There’s a reason why it’s referred to as a ‘dilemma’; how to stay true to yourself when the pressure’s on
Ethics are funny things. One, because people don’t often associate them with Comms Pros who have carved their career out of influencing, sometimes at any cost, and two, because everyone has a different idea of what ethics are. In actuality the latter reason probably folds back into the former, as most Comms Pros I know would say they do have strong ethics.
For me, I think this definition of ethics makes most sense, especially for those in the field of marketing: “A good name is to be chosen rather than great riches, and favor is better than silver or gold”. As Comms Pros, our greatest asset is our credibility, without it nothing we say, write or counsel cuts through more than once. I would go so far as to say, our names are all we have.
In this light, what better time to Blog about ethics than now as we move towards a Federal Election in Australia and our Politicians are under the spotlight for everything they do and say. Big shout-out to http://www.politifact.com.au and http://theconversation.com/au/factcheck for the awesome work they are doing keeping it real!
My top four ethical markers:
The stories we sell: I write this with some degree of trepidation because it may imply I am above reproach. Let me say up front, I have been caught out on occasion by the very thing I’d caution here – upselling a story. Yes, in PR we are employed to raise the profile of our clients, but one of the reasons journos get grumpy on occasion when you call them, is too often Comms Pros sell stories that aren’t really stories. Most of the time it is because of client pressure or because we’re trying to overcome the challenge. The reality of the situation is all you really end up doing is hurting your reputation and the image of the profession as a whole. It goes to my next point…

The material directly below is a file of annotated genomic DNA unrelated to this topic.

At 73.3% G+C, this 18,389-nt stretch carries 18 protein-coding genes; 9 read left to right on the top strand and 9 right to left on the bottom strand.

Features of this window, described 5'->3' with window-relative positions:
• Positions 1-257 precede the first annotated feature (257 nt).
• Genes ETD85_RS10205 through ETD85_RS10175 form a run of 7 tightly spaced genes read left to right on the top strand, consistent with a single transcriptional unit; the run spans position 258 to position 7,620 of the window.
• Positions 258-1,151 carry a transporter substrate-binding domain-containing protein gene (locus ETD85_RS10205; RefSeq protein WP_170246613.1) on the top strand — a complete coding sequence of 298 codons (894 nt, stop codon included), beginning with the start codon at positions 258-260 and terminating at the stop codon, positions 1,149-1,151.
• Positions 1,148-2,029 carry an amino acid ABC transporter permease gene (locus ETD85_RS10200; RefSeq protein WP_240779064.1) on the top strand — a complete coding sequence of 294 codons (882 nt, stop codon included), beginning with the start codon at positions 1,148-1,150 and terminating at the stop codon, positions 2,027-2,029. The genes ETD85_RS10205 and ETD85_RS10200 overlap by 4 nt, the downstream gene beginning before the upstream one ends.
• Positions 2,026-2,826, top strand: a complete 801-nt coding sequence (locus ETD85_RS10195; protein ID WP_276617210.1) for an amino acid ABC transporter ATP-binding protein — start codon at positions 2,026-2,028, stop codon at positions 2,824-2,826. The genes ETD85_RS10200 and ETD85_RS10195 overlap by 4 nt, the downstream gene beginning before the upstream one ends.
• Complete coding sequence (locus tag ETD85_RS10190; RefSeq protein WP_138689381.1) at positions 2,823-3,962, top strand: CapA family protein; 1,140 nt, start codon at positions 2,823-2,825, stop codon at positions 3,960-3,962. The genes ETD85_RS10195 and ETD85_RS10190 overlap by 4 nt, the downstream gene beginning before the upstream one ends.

The feedback we give: I’m not sure when it happened, but Comms Pros too often have a misplaced identity where they think because they are supposed to be polite, they have to become “yes men”. Mismanaged expectations are the most common problems in client relations. It all stems from the fact too often Comms Pros don’t want to tell clients, that their new watsidosit is not front page news. Having the strength to be honest is an ethic the profession would do well to foster. On the flip side, if you are a client, when your agency says it’s not news, you should really listen. I’ve never heard of a PR person that doesn’t want to get coverage. If it’s possible, they’ll be all over it!
The money we make/take: We are all in business, yes we are. Some might work for not-for-profits, but regardless we live in a highly commercialised society if you haven’t noticed. Money is what makes our world go round more often than not. That said – money is not the be all and end all. I work for a PR agency and I see it most in pitches, where competitors will promise the world in a pitch. It’s delivered by their most senior pros for the sole purpose of winning the deal and contracting the client on retainer, but after the fact little thought goes into how they will meet those agreed business objectives three months later. Usually it’s because they pass it on to junior team members who just don’t have the experience to understand how the program underpins the strategy. My point being, the best of intentions don’t equal ethics, particularly when you are getting paid for your intellectual property.
The secrets we keep: This might sound like a funny one, but as Comms Pros, we often hear lots of juicy stories. Some are obviously meant to be kept closely guarded, particularly if they relate to a client or internal happening, but at a more basic level, the only way you build trust in any relationship is by proving you are trust-worthy. Just because you have been taken into someone’s confidence and you have interesting information, doesn’t mean you have to share it. For those that employ an agency, keep this in mind when they guide you one way or the other. The good agencies don’t do it on a whim. They know about sensitivities beneath the surface. And it often can’t be included in a briefing book. It’s a matter of not compromising the relationships by divulging the information. As with agency/client privilege, the same applies with the press. A Comms Pro has many masters, and ethics are quintessential; in fact you could say, they’re the only fabric strong enough to keep them in one piece.